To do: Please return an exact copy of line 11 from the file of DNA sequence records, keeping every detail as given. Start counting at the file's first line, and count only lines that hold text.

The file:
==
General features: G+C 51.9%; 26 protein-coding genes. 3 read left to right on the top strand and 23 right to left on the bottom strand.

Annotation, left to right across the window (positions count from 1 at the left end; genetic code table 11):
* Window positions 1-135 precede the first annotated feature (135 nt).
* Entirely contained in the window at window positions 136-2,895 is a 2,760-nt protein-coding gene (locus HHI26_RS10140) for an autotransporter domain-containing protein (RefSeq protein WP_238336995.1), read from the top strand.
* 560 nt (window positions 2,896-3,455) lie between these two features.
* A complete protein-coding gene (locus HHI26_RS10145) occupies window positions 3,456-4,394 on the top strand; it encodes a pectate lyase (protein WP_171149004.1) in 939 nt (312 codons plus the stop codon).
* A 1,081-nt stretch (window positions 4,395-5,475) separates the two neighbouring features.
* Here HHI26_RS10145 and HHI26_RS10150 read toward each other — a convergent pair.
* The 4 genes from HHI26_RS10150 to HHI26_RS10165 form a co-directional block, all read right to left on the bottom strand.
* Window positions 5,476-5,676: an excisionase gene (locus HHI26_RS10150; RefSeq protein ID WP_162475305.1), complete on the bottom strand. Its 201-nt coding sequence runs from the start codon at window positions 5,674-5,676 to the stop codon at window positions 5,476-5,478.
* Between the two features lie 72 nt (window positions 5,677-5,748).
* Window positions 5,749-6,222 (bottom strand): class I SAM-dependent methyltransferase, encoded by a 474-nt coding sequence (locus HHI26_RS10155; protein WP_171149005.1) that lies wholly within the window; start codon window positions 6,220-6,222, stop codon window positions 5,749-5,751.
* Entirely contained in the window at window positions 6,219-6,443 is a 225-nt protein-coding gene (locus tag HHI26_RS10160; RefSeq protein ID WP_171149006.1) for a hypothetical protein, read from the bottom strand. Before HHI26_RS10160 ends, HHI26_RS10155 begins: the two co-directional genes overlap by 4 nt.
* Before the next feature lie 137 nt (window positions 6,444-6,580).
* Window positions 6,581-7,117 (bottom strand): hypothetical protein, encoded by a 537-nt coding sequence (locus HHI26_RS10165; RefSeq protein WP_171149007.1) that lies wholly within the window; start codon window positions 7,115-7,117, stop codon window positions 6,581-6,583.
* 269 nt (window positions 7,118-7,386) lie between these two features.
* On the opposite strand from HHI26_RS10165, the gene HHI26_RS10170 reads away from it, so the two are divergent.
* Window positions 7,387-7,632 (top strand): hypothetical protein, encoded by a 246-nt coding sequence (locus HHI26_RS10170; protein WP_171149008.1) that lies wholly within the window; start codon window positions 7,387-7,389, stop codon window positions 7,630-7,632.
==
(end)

* Between the two features lie 72 nt (window positions 5,677-5,748).